Finally, the page statistics are inserted back into the Cache object.

Before you can use the WhosOnModule, you need to compile it. You can compile the file in Listing 15.20 by executing the following statement from the command line:

vbc /t:library /r:System.dll,System.Web.dll WhosOnModule.vb

After you compile the module, remember to copy the compiled WhosOnModule.dll file to the application /bin directory.

Creating the WhosOn Handler

The WhosOn handler, contained in Listing 15.21, displays the statistics for a particular page. You can view the output of the WhosOn handler by requesting a page with the extension .axd. For example, a request for the products.axd page would display user statistics for a page named products.aspx.

Listing 15.21 WhosOnHandler.vb

Imports System.Web
Imports System.Collections
Imports Microsoft.VisualBasic

Namespace WhosOn

Public Class WhosOnHandler 
Implements IHttpHandler

Public Sub ProcessRequest( objContext As HttpContext ) _
 Implements IHttpHandler.ProcessRequest
 
 Dim colPageStats As Queue
 Dim strPath As String
 Dim objStatsEntry As StatsEntry

 ' Get Page Path
 strPath = objContext.Request.Path
 strPath = strPath.SubString( 0, InstrRev( strPath, "." ) - 1 )

 ' Display the Stats
 colPageStats = CType( objContext.Cache( "whoson_" & strPath ), Queue )
 If Not colPageStats Is Nothing Then
 objContext.Response.Write( "<table border=1 cellpadding=4>" )
 objContext.Response.Write( "<tr><td colspan=4 bgcolor=orange>" )
 objContext.Response.Write( "<b>Who's On</b>" )
 objContext.Response.Write( "</td></tr>" )
 objContext.Response.Write( "<tr colspan=4 bgcolor=#eeeeee>" )
 objContext.Response.Write( "<th>Timestamp</th>" )
 objContext.Response.Write( "<th>Browser Type</th>" )
 objContext.Response.Write( "<th>Remote Address</th>" )
 objContext.Response.Write( "<th>Referrer</th>" )
 objContext.Response.Write( "</td></tr>" )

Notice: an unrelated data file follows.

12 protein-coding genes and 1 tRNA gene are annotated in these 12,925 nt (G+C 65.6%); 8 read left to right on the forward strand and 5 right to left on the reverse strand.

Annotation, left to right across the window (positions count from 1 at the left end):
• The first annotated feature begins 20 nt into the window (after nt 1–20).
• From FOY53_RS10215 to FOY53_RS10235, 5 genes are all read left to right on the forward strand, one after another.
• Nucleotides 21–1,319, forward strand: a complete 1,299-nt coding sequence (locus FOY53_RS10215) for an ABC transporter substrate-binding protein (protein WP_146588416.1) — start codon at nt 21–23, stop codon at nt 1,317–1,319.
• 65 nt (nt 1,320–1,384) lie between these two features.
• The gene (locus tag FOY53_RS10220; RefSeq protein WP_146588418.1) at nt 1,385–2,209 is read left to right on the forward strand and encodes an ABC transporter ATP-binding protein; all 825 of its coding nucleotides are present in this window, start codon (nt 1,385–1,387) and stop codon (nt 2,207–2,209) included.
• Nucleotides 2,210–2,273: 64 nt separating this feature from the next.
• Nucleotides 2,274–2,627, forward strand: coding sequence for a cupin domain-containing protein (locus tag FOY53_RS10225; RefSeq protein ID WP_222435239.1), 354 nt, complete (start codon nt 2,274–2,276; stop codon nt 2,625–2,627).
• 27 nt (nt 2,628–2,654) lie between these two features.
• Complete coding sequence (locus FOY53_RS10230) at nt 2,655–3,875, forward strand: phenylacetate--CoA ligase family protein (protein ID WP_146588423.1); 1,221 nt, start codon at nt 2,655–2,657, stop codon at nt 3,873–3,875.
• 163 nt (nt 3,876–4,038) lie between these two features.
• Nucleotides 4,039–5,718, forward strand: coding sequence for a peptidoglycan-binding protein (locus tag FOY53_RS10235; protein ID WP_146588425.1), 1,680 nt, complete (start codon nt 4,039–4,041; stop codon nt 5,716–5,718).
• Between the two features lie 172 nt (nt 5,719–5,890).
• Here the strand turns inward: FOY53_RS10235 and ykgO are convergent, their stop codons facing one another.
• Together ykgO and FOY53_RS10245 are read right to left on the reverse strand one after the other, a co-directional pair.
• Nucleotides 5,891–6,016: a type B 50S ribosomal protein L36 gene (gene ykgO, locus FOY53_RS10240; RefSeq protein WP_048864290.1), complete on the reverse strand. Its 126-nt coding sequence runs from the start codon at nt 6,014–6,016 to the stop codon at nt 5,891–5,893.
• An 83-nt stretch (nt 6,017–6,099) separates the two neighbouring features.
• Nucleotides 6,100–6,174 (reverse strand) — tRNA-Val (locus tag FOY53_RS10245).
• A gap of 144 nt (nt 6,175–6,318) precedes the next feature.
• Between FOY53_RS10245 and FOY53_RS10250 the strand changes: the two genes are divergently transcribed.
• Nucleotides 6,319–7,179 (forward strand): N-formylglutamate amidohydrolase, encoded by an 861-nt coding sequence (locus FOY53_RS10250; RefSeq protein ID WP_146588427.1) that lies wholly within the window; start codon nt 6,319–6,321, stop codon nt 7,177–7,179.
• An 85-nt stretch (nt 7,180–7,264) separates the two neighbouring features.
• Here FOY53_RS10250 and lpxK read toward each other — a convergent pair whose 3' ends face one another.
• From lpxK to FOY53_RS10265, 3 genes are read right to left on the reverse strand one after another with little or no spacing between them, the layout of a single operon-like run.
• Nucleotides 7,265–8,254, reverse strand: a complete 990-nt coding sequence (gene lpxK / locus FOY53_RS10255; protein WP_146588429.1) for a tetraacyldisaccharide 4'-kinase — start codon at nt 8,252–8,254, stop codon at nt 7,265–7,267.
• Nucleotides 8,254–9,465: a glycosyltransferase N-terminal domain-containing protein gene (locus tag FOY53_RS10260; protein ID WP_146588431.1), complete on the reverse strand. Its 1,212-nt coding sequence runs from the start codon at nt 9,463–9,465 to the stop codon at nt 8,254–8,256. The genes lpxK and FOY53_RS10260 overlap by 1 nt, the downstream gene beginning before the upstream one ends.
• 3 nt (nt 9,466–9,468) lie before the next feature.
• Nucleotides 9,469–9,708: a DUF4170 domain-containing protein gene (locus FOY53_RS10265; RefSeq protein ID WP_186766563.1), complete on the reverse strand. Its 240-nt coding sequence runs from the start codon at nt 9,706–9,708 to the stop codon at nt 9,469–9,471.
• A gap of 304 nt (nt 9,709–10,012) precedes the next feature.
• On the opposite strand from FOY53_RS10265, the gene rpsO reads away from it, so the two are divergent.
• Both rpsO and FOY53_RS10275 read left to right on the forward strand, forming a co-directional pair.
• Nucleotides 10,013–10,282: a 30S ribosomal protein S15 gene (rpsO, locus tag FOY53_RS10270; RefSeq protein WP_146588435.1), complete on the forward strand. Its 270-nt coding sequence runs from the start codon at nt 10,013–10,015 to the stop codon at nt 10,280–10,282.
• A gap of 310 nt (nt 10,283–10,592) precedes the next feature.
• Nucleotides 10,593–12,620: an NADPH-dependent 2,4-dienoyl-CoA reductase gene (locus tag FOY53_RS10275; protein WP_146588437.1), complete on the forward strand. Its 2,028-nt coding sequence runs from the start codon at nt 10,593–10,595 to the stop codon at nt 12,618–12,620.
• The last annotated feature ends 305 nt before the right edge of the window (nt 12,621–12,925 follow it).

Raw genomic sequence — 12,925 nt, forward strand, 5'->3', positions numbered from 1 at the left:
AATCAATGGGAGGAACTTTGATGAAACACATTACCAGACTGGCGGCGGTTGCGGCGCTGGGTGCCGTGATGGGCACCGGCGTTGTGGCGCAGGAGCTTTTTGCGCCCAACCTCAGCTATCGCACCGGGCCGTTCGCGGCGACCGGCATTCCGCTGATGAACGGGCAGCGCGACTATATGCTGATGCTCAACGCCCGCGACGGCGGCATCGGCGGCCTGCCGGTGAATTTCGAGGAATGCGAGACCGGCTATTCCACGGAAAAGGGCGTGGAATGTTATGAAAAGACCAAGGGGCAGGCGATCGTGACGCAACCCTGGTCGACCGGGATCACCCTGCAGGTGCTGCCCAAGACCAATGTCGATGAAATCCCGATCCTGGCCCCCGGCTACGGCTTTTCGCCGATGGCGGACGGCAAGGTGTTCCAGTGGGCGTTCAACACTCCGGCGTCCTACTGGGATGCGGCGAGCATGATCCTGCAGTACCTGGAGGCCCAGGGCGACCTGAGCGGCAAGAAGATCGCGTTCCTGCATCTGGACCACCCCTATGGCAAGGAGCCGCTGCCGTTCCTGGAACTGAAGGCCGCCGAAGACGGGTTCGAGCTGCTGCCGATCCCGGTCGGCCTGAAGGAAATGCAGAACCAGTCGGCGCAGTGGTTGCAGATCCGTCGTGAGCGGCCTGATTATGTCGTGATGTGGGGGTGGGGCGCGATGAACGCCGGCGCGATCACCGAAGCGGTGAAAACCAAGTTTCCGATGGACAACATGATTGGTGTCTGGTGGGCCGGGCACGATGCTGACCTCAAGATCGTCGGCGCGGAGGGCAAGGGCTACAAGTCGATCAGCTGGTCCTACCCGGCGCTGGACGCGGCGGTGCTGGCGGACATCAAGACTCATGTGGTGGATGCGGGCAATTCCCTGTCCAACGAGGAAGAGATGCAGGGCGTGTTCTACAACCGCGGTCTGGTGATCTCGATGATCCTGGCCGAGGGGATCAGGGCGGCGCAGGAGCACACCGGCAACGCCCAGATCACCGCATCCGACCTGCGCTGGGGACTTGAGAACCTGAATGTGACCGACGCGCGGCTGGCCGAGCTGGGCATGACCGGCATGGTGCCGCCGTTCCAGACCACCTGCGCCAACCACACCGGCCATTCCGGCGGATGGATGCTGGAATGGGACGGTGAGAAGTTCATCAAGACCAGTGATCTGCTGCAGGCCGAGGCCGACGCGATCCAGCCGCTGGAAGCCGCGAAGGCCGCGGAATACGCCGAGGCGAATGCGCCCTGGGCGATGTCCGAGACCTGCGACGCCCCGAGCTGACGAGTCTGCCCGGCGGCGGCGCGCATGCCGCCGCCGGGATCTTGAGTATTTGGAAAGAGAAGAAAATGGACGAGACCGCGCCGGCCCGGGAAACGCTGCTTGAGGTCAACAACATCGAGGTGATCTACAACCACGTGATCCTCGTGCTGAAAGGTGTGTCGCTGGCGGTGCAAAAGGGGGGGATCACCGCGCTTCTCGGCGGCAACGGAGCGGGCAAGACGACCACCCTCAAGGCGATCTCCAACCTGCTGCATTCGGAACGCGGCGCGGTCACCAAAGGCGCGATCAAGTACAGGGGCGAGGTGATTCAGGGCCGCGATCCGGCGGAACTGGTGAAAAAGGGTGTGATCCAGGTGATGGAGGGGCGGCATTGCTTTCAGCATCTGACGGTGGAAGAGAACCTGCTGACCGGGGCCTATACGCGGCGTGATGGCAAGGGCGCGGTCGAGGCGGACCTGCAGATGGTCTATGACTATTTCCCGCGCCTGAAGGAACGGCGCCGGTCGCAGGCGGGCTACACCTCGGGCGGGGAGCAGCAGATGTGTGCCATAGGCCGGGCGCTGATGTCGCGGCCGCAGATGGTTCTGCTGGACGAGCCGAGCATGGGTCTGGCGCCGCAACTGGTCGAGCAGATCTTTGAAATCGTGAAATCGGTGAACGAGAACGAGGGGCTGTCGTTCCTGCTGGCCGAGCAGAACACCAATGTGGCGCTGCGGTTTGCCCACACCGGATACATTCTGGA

For each objStatsEntry in colPageStats
  objContext.Response.Write( "<tr>" )
  objContext.Response.Write( "<td>" & objStatsEntry.TimeStamp & "&nbsp;</td>" )  
  objContext.Response.Write( "<td>" & objStatsEntry.BrowserType & "&nbsp;</td>" )  
  objContext.Response.Write( "<td>" & objStatsEntry.UserHostName & "&nbsp;</td>" )  
  objContext.Response.Write( "<td>" & objStatsEntry.Referrer & "&nbsp;</td>" )  
 Next
 objContext.Response.Write( "</table>" )
 End If 
 End Sub

 ReadOnly Property IsReusable() As Boolean _
 Implements IHttpHandler.IsReusable
  Get
   Return True
  End Get
 End Property

End Class

End Namespace

The WhosOn handler contains one long subroutine named ProcessRequest, which retrieves the item from the Cache object associated with the current page. If this item exists, it is a Queue collection. Next, the subroutine iterates through the contents of the Queue collection, displaying each statistics entry.

Before you can use the WhosOn handler, you need to compile the file in Listing 15.21. You can compile the handler by executing the following statement from the command line:

vbc /t:library /r:System.dll,System.Web.dll,WhosOnModule.dll WhosOnHandler.vb

Notice that you must reference the WhosOnModule.dll assembly because the StatsEntry class is defined there.

After you compile the handler, you need to copy the WhosOnHandler.dll file to your application's /bin directory.

You can test the WhosOn application by requesting any page from your Web site, for example:

http://localhost/default.aspx

Next, request the page using the extension .axd, rather than .aspx:

http://localhost/default.axd

Statistics for the default.aspx page are displayed.